His debut season ends quietly with just 15 receptions for 177 yards and no scores, a stat line somehow worse than Washington did last year, though with a much smaller snap count. Five of those catches came in a blowout Week 15 win over the New York Jets.
All the receivers in front of him play well. Moncrief, Washington, JuJu (of course), and Switzer picks up where they left off last year. When Johnson does see more time on the field, again, his lack of size hurts him and drops become an issue too. Some of it is focused related, too anxious to get upfield and make a play, especially after seeing all the talent around him, and some of it is his small-ish, 9 inch hands. So even when he gets more chances as he does in 2020, the trust and production isn’t there. He does, however, carve out a niche as a dual threat returner with moderate success, including a 98 yard score versus Baltimore in Week 12.
What ails him is a lack of a dominant trait. Lacks the size, lacks the athleticism. Some players can get by. But not everyone and Pittsburgh finds that out pretty quickly. His best fit comes in the slot, and while JuJu is playing more on the outside, Washington’s strong development makes playing time tough to come by.
Two changes in 2021 do a number on his career. Roethlisberger’s retirement in 2021 and the NFL abolishes kickoffs later in the offseason, sapping Johnson of some crucial value.
He’s a far cry from Willie Reid but certainly not the answer the Steelers were looking for post AB. Johnson finishes out his rookie contract and hits free agency, inking a low-level deal with the Denver Broncos, who brought him in for a pre-draft visit.
He ends his time in Pittsburgh with 71 receptions for 774 yards and three touchdowns, plus that aforementioned kick return score.
Round Three – Justin Layne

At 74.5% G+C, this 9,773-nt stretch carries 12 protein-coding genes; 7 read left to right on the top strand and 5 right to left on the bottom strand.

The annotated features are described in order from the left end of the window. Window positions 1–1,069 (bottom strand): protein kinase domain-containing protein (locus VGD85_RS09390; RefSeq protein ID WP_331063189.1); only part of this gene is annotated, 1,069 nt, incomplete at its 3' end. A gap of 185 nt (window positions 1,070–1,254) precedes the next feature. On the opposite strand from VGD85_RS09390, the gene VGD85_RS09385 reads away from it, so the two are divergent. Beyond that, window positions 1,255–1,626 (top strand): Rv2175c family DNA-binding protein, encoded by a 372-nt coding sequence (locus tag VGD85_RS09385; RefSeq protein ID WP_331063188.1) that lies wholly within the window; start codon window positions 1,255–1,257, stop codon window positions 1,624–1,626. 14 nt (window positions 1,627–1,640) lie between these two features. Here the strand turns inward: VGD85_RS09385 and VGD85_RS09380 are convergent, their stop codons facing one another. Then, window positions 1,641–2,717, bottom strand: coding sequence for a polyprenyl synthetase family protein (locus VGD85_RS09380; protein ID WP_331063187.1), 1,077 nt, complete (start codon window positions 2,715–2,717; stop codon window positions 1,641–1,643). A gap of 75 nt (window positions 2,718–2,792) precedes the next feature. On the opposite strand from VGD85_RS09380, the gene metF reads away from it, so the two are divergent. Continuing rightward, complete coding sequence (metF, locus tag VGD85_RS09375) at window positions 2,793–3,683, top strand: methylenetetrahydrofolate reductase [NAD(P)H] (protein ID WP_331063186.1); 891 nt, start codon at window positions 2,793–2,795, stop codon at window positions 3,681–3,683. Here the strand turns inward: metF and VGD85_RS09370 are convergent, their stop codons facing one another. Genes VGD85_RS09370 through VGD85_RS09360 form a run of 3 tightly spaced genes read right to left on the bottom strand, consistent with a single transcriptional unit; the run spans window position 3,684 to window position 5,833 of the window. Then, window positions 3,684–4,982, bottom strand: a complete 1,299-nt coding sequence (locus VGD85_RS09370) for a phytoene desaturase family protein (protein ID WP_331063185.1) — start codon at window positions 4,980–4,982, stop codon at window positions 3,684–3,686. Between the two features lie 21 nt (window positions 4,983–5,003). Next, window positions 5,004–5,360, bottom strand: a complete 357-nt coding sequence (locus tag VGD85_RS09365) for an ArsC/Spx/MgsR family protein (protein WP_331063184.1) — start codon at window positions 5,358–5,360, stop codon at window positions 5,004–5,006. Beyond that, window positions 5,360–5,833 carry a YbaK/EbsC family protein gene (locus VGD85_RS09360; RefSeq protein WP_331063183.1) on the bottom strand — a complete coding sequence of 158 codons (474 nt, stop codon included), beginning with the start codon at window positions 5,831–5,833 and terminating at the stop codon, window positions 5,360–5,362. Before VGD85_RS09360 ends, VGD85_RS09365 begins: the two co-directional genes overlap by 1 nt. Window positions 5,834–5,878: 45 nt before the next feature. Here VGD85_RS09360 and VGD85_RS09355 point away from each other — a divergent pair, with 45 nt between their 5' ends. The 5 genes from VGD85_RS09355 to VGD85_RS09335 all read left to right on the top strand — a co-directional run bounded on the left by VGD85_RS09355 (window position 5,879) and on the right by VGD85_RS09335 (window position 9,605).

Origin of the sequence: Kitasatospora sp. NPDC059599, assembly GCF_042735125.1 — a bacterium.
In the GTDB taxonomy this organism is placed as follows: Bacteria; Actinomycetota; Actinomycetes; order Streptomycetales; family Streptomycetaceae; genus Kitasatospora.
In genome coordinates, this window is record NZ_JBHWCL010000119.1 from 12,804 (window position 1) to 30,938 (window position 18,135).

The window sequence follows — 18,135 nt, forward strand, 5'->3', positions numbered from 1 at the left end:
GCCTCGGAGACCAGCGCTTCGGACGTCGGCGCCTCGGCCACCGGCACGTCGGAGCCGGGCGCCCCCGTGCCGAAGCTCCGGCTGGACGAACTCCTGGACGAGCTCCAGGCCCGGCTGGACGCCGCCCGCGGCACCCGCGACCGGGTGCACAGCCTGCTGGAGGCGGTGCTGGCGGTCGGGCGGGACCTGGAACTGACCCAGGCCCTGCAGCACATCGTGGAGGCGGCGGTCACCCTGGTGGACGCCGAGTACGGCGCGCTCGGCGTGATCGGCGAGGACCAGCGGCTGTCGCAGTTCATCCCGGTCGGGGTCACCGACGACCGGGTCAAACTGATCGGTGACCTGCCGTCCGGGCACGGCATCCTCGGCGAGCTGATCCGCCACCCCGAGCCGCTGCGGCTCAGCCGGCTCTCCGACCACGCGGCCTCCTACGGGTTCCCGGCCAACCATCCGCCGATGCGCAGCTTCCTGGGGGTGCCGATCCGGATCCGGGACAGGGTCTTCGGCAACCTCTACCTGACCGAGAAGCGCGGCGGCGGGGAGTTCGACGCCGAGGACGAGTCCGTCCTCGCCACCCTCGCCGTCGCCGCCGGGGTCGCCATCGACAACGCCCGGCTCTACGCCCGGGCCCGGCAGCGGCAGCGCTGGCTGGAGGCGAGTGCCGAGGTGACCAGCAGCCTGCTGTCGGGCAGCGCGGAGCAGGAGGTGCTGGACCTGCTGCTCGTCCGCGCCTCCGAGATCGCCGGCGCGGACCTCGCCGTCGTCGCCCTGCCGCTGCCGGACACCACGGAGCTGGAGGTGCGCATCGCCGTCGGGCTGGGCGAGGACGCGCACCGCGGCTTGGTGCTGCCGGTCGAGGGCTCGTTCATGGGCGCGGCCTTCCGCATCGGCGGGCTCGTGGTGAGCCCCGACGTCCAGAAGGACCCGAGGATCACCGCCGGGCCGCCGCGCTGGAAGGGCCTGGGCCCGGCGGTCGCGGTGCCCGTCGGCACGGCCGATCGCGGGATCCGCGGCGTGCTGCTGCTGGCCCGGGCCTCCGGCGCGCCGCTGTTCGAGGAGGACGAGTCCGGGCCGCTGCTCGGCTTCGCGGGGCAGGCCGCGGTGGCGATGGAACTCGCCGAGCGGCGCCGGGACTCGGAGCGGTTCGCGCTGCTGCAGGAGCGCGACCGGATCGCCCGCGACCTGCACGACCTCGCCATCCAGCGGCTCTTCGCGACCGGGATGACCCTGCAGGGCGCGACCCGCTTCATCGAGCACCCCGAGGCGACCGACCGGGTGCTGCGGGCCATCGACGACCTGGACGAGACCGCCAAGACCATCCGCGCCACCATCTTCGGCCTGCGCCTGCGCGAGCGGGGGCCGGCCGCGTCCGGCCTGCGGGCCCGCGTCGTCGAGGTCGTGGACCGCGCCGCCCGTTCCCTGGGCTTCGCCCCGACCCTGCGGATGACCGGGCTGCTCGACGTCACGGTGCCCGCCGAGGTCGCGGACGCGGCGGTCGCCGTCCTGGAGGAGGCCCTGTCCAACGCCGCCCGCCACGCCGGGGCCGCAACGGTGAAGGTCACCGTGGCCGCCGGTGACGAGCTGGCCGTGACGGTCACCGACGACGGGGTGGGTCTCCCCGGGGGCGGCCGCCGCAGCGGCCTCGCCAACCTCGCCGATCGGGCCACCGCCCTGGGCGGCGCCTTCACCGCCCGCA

Best Case: It may have taken about a decade but the Steelers finally develop a corner. Drafting one teeming with talent sure helps. Layne is a little rough around the edges but Pittsburgh is a perfect fit, an organization starving for big-time talent in the secondary.
Out of the gate, Layne looks like the steal draftniks projected him to be. In Latrobe, he picks off three passes, headlined by a one-handed snag during the Friday Night Lights practice, bringing fans to their feet. The beginning of his first season is similar to Artie Burns, seeing a handful of snaps early in the year. After the bye, Layne earns his first start against the Miami Dolphins. Newly signed Steven Nelson kicks to the slot in nickel, sending Mike Hilton – toasted the game before versus LA – to the bench.
Layne holds his own, breaking up an end zone jump ball for Mike Williams and the Steelers walk away with some payback from 2018, a 21-20 win. He keeps his job the rest of the year. He finds a hot streak towards the end of the year, notching his first interception against Josh Allen Week 15 and another in the finale against Baltimore, helping the team clinch the AFC North with a 10-6 record.